Publication: Electrical Review
New York, NY, United States
A Suit to Declare Forfeit the Property
of the Combined Telegraph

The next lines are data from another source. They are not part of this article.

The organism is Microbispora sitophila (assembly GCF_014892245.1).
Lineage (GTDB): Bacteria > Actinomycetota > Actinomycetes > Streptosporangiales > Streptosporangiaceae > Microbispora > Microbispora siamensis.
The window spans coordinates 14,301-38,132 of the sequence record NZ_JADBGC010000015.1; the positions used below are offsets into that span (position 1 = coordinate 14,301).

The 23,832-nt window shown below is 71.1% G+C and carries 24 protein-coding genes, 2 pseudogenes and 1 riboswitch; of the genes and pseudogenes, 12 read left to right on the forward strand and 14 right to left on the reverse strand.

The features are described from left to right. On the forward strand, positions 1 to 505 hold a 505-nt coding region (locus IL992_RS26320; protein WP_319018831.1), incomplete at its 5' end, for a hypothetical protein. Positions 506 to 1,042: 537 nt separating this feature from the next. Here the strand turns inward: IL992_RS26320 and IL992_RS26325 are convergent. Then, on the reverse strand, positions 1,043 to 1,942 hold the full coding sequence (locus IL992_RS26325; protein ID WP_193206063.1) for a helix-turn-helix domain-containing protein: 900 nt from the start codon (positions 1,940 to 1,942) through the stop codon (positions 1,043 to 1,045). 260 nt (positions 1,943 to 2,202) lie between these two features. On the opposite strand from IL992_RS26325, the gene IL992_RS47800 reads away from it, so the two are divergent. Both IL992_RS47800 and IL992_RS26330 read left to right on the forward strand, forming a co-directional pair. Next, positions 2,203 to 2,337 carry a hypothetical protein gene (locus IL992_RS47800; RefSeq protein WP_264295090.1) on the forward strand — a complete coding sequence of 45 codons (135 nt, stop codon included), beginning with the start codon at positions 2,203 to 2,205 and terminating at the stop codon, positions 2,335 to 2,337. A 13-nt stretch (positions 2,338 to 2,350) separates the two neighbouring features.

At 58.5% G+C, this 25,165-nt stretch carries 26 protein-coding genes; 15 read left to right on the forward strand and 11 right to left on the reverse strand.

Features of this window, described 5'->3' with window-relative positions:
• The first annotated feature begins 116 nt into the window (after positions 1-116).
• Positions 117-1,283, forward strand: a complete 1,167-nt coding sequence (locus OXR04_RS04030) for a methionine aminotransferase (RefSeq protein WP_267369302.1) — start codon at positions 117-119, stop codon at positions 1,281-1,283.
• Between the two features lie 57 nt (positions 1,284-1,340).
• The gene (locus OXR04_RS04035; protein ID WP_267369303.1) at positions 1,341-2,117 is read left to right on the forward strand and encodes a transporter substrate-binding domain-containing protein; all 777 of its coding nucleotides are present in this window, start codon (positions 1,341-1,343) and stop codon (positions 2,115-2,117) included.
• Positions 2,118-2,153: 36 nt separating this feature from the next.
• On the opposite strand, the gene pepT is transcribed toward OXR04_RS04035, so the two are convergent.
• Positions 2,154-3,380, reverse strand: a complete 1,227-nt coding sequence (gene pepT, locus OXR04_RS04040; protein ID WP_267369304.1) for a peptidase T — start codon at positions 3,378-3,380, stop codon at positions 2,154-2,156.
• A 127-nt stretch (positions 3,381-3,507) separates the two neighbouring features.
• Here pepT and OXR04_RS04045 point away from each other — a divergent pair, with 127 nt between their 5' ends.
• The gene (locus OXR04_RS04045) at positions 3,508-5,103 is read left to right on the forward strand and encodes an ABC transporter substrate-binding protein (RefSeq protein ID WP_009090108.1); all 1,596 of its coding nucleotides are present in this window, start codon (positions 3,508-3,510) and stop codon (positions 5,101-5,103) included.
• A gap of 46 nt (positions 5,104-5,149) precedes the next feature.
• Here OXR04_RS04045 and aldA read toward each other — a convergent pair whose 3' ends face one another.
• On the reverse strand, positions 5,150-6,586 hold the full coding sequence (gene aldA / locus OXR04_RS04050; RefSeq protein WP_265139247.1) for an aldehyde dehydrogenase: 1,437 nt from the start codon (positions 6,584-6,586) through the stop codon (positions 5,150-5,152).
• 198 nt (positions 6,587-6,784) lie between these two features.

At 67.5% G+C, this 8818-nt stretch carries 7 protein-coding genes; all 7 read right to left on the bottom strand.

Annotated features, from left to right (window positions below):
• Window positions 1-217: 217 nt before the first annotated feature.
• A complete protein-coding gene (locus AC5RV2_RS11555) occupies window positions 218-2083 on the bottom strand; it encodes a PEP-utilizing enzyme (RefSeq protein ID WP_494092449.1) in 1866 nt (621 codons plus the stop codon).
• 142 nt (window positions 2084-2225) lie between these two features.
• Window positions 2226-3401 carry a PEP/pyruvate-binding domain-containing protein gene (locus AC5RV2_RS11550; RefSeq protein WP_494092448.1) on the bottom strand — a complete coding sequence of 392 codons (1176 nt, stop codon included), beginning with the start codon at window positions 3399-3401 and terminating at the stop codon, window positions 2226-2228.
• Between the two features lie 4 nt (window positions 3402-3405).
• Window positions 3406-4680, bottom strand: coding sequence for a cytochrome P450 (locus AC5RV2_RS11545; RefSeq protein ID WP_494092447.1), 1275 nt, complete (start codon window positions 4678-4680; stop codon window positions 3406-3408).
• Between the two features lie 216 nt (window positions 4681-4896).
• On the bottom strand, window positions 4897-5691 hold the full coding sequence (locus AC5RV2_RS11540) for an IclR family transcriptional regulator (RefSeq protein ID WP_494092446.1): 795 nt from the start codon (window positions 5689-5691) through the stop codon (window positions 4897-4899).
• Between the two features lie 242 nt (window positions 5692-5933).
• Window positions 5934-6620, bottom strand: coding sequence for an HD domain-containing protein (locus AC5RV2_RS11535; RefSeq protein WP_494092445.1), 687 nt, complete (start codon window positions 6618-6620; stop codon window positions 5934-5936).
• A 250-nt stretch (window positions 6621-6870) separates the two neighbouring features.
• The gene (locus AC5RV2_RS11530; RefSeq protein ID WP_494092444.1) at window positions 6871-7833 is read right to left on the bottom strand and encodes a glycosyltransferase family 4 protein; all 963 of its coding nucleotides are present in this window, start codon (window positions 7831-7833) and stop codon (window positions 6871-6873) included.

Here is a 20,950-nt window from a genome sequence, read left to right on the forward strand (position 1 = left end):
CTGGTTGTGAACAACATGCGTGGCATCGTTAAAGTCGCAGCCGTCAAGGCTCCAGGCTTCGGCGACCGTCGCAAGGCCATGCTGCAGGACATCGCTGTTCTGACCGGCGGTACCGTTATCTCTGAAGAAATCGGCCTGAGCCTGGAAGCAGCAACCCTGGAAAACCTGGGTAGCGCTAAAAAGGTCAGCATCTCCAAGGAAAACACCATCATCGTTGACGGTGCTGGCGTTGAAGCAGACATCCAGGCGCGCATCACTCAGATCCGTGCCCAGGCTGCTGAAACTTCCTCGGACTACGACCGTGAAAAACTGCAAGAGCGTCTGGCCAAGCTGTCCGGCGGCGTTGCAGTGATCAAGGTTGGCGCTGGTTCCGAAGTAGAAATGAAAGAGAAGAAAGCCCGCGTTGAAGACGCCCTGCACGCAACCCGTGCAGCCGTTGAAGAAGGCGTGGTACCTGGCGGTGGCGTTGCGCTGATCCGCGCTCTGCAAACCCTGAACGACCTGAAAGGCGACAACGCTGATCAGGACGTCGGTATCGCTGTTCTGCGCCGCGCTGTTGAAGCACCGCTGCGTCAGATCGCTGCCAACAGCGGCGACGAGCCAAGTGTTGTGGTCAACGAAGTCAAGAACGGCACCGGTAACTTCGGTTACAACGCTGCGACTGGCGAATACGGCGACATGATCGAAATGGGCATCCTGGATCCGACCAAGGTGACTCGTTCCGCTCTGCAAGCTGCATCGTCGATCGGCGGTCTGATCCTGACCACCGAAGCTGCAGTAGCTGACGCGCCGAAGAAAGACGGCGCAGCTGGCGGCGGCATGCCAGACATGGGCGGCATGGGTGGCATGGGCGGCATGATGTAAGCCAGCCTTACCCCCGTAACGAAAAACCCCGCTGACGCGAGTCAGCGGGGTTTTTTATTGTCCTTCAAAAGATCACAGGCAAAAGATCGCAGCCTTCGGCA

Attorney-General Kirkpatrick began suit against the Western Union Telegraph Company, the Baltimore and Ohio Telegraph Company, and the Baltimore and Ohio Telegraph Company of Pennsylvania for an alleged violation of the constitution and the laws of the State of Pennsylvania. The proceedings is in the nature of a writ of quo warranto applied for to the court. The attorney-general sets forth that the Western Union Company on October 5,1887, in violation of the constitution of Pennsylvania, purchased the entire stock and thereby a controlling interest of the Baltimore and Ohio Telegraph Company; that the Baltimore and Ohio Telegraph Company was a competing line in this State with the Western Union, and that its stock, line and franchise were by reason of the sale forfeited to the State. For the same reasons the attorney-general claims a decree of forfeiture and escheat of the line, property and franchises of the Western Union Company in the State. The attorney-general also claims a forfeiture of the line, franchise and property of the Baltimore and Ohio Telegraph Company of Pennsylvania because of such purchase and consolidation. After reciting the facts the attorney-general suggests that the court award a writ of quo warranto commanding the sheriff of Philadelphia county to summon the Western Union Company, the Baltimore and Ohio Company, and the Baltimore and Ohio Company of Pennsylvania, before the court to show by what authority they claim to have and use their franchises, rights and privilege, and why the same should not be decreed to be escheated and forfeited to the State. Judge Simonton at once granted the writ, making it returnable on January 29. It is learned that this action on the part of the attorney-general was not instigated by anybody, but was of his own free will and accord. It was thought at one time that the recent triumph of the Garrett people in the election of a president had something to do with it, but this is disclaimed. Over a year ago the attorney-general would have moved in the matter if he had been in possession of the proof, and the delay in the movement, it is understood, was solely because he was engaged in securing testimony in proof of his allegations. The paper containing the specific charges has been prepared, but at present it is not deemed prudent to make it public.